The Society’s annual study tour, led by Ken Hollamby and administered
by TravelWright of Newark, was based at Harper Adams University,
Newport, Shropshire from 12 to 16 July. On the outward journey the
afternoon was spent at the Black Country Museum in Dudley, a huge open
site with a wide range of domestic, commercial and industrial features.
first full day in Shropshire was centred on the historic Ironbridge
Gorge. At the Jackfield Pottery we saw how modern encaustic tiles are
made (as for the Palace of Westminster) and browsed the extensive museum
collection of tiles. The iconic Ironbridge is being restored by Historic
England and a specially constructed walkway enables visitors to see the
original ironwork at close quarters and hear about the work being
undertaken. The quiet and relaxing afternoon was spent at nearby Blists
Hill Victorian town.
On Saturday morning we absorbed the sights,
sounds and smells of Acton Scott Farm Museum. A conducted tour
introduced us to the buildings (farmhouse, barns, stables, brick-kiln,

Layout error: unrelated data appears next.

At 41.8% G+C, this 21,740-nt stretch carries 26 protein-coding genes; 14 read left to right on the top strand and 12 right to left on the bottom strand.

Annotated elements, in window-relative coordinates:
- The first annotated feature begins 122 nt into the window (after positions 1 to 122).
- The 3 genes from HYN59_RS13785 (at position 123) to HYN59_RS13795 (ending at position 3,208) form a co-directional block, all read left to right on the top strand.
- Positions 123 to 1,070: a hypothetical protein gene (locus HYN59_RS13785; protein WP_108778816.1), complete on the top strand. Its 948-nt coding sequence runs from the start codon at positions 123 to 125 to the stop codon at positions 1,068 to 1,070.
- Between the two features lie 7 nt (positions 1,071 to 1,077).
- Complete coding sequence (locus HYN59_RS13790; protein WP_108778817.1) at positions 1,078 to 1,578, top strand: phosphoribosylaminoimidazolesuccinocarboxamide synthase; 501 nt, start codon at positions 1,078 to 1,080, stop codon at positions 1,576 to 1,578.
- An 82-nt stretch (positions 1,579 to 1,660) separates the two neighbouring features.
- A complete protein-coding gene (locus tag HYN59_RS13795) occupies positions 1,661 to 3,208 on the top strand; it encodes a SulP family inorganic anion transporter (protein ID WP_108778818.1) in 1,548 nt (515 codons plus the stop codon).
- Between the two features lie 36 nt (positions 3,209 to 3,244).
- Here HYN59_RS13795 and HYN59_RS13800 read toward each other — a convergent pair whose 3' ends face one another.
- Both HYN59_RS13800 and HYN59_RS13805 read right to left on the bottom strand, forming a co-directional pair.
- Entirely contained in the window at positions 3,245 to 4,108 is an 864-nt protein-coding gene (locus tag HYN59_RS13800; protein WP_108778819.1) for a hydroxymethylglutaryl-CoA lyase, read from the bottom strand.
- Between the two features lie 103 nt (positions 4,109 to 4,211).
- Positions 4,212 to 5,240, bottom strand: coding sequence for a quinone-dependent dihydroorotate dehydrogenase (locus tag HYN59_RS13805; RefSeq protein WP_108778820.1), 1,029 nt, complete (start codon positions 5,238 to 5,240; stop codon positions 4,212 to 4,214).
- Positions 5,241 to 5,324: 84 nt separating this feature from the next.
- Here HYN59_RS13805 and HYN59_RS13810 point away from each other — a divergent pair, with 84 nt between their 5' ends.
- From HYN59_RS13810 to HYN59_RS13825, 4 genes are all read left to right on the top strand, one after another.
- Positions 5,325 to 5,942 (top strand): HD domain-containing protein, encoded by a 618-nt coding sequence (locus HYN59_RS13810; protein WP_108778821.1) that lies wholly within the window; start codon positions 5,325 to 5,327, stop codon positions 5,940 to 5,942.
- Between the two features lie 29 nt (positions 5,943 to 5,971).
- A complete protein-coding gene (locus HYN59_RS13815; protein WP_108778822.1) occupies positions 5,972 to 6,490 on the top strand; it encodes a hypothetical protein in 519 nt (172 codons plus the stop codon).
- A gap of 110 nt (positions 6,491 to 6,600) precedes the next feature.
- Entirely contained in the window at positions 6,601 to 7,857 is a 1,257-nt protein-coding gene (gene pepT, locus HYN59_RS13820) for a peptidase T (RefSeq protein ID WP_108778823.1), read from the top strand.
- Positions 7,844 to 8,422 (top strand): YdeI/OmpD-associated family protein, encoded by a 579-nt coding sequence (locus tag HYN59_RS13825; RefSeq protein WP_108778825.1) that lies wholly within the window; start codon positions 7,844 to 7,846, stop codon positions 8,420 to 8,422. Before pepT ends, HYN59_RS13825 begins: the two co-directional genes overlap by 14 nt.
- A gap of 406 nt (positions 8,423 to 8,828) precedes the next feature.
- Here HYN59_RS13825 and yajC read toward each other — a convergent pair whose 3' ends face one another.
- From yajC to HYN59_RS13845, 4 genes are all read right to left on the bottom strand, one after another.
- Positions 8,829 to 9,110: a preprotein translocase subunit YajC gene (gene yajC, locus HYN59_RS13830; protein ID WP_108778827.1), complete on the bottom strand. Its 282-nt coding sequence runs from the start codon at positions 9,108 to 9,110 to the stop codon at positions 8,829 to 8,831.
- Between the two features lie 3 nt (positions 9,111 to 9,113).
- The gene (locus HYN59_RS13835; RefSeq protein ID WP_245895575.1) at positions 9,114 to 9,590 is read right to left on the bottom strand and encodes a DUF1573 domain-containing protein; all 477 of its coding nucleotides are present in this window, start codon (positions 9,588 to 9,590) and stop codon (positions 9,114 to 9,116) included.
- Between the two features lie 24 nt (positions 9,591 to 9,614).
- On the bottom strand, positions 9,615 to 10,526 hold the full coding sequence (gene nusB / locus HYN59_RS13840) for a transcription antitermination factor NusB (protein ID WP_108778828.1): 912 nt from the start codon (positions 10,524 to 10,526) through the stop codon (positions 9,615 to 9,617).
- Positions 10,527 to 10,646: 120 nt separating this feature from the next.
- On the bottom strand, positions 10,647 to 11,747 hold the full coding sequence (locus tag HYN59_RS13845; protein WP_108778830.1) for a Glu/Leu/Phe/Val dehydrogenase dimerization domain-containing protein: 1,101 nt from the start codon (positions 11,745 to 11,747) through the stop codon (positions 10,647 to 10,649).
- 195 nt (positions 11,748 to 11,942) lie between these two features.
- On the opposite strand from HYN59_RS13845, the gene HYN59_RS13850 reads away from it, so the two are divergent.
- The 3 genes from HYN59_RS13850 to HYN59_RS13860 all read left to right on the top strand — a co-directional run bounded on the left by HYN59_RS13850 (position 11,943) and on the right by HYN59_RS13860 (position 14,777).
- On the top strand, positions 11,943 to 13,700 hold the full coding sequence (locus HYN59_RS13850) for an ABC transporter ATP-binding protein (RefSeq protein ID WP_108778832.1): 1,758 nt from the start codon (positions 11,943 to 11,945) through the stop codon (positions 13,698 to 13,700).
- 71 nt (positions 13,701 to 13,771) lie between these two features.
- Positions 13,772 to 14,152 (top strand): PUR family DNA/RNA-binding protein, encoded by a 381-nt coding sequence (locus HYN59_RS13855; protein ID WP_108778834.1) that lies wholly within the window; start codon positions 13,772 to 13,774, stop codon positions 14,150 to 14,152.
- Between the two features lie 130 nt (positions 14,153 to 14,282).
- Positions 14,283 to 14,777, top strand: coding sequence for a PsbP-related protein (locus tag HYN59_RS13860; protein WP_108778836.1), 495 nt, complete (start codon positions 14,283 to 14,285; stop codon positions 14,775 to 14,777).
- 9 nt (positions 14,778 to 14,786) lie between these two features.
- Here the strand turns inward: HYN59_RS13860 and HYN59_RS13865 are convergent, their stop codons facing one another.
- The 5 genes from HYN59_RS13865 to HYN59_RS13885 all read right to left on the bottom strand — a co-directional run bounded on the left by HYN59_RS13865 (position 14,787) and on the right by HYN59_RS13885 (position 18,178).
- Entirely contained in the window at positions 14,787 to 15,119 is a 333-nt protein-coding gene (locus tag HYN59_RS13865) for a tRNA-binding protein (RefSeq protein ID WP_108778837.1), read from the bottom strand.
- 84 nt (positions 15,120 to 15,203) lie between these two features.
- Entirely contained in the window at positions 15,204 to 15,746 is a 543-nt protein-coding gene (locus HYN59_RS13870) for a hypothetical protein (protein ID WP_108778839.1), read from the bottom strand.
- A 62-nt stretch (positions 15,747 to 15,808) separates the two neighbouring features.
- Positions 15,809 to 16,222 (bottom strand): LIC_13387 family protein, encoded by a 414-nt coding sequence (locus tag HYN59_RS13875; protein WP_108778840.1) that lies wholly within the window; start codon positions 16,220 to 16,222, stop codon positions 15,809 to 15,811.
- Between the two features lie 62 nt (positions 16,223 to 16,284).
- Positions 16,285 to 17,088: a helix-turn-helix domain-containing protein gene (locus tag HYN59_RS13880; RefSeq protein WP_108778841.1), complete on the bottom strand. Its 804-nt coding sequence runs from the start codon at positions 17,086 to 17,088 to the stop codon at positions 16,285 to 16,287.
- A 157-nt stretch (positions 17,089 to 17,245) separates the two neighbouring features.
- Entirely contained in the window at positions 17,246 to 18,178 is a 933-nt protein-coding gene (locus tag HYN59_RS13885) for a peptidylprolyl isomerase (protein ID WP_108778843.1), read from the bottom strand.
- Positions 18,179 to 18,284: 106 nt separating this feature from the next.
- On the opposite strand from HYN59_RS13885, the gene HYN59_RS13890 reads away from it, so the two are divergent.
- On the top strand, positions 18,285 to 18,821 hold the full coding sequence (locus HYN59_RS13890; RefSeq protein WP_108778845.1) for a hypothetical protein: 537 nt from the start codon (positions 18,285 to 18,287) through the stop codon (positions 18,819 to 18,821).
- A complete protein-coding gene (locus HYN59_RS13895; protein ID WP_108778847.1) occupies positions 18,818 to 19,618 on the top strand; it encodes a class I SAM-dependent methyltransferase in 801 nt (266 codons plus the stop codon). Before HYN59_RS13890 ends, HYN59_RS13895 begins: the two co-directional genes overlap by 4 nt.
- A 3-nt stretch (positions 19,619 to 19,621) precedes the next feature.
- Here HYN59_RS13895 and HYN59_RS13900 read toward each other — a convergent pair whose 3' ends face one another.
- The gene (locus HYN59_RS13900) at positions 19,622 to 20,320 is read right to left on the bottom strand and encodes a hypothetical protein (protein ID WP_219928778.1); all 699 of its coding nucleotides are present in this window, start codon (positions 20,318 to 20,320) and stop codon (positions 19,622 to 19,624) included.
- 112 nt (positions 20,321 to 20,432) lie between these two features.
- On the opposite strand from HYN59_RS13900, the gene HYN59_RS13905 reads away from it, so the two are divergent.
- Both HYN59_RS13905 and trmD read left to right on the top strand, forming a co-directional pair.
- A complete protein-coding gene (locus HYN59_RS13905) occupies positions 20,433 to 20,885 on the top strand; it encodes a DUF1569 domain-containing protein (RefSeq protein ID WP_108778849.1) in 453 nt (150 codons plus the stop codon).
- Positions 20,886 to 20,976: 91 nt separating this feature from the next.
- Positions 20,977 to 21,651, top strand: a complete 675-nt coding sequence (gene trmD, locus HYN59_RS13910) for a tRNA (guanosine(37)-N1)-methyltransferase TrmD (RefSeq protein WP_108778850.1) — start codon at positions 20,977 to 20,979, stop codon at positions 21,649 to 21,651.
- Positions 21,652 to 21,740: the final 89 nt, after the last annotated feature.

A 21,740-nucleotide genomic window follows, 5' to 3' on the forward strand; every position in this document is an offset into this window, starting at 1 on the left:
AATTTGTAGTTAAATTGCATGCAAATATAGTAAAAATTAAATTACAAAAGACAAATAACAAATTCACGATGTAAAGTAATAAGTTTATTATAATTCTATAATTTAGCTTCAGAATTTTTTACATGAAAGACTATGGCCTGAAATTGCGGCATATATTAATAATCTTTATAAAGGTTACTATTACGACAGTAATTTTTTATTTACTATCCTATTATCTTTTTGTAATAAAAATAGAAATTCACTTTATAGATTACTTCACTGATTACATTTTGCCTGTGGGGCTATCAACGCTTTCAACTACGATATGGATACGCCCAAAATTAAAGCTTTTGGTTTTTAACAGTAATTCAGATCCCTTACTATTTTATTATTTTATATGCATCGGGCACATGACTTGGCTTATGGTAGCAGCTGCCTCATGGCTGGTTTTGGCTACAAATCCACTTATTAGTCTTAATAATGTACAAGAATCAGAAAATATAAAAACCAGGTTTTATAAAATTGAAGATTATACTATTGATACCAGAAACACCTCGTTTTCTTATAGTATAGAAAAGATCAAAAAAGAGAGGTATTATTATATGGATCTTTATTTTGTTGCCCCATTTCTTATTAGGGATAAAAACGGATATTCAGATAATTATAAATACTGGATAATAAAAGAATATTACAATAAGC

workshops) and animals (sheep, cattle, chickens, pigs) of this authentic
working farm. By contrast, the afternoon revealed the highlights of
Shrewsbury and the town’s connections with Charles Darwin; Peter Worsley
was our expert guide.
The final full day, under Glynn Coppack’s
leadership, was devoted to Shropshire’s archaeology and historic
buildings. Included in the tour were Buildwas Abbey, Wroxeter Roman
site, Acton Burnell Castle and Stokesay Castle. We heard about the
history and development of each of these significant sites.
morning of our homeward journey we visited Ditherington Flaxmill
Maltings, a large building complex dating from the late eighteenth
century, currently being restored. The iron columns and beams of the
principal building – the earliest such recorded structure – give it
Photos: Opposite top - Silicone rubber mould, Jackfield Pottery; Opposite below - Ditherington Flaxmill Maltings; Lower left - Buildwas Abbey; Lower centre - Wroxeter Roman site; Lower right - horse gin, Acton Scott Farm Museum